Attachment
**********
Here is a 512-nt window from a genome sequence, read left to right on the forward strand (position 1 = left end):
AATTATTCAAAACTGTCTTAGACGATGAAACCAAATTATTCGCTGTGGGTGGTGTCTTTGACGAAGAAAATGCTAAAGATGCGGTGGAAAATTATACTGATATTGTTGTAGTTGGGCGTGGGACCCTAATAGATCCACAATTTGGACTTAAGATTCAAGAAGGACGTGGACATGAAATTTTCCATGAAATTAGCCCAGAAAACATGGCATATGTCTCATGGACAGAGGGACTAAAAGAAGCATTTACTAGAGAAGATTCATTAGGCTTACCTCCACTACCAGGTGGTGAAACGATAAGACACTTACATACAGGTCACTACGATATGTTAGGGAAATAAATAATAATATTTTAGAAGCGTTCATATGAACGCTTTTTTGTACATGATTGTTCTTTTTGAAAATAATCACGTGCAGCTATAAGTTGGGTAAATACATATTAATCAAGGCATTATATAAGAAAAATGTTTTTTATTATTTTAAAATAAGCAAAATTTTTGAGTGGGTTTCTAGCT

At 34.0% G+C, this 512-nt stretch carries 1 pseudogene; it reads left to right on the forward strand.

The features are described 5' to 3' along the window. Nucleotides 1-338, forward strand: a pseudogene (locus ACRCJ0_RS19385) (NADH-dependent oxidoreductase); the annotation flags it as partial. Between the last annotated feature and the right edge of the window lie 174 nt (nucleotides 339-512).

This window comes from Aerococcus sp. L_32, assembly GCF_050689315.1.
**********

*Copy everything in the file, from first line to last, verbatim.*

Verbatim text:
Here is a 512-nt window from a genome sequence, read left to right on the forward strand (position 1 = left end):
AATTATTCAAAACTGTCTTAGACGATGAAACCAAATTATTCGCTGTGGGTGGTGTCTTTGACGAAGAAAATGCTAAAGATGCGGTGGAAAATTATACTGATATTGTTGTAGTTGGGCGTGGGACCCTAATAGATCCACAATTTGGACTTAAGATTCAAGAAGGACGTGGACATGAAATTTTCCATGAAATTAGCCCAGAAAACATGGCATATGTCTCATGGACAGAGGGACTAAAAGAAGCATTTACTAGAGAAGATTCATTAGGCTTACCTCCACTACCAGGTGGTGAAACGATAAGACACTTACATACAGGTCACTACGATATGTTAGGGAAATAAATAATAATATTTTAGAAGCGTTCATATGAACGCTTTTTTGTACATGATTGTTCTTTTTGAAAATAATCACGTGCAGCTATAAGTTGGGTAAATACATATTAATCAAGGCATTATATAAGAAAAATGTTTTTTATTATTTTAAAATAAGCAAAATTTTTGAGTGGGTTTCTAGCT

At 34.0% G+C, this 512-nt stretch carries 1 pseudogene; it reads left to right on the forward strand.

The features are described 5' to 3' along the window. Nucleotides 1-338, forward strand: a pseudogene (locus ACRCJ0_RS19385) (NADH-dependent oxidoreductase); the annotation flags it as partial. Between the last annotated feature and the right edge of the window lie 174 nt (nucleotides 339-512).

This window comes from Aerococcus sp. L_32, assembly GCF_050689315.1.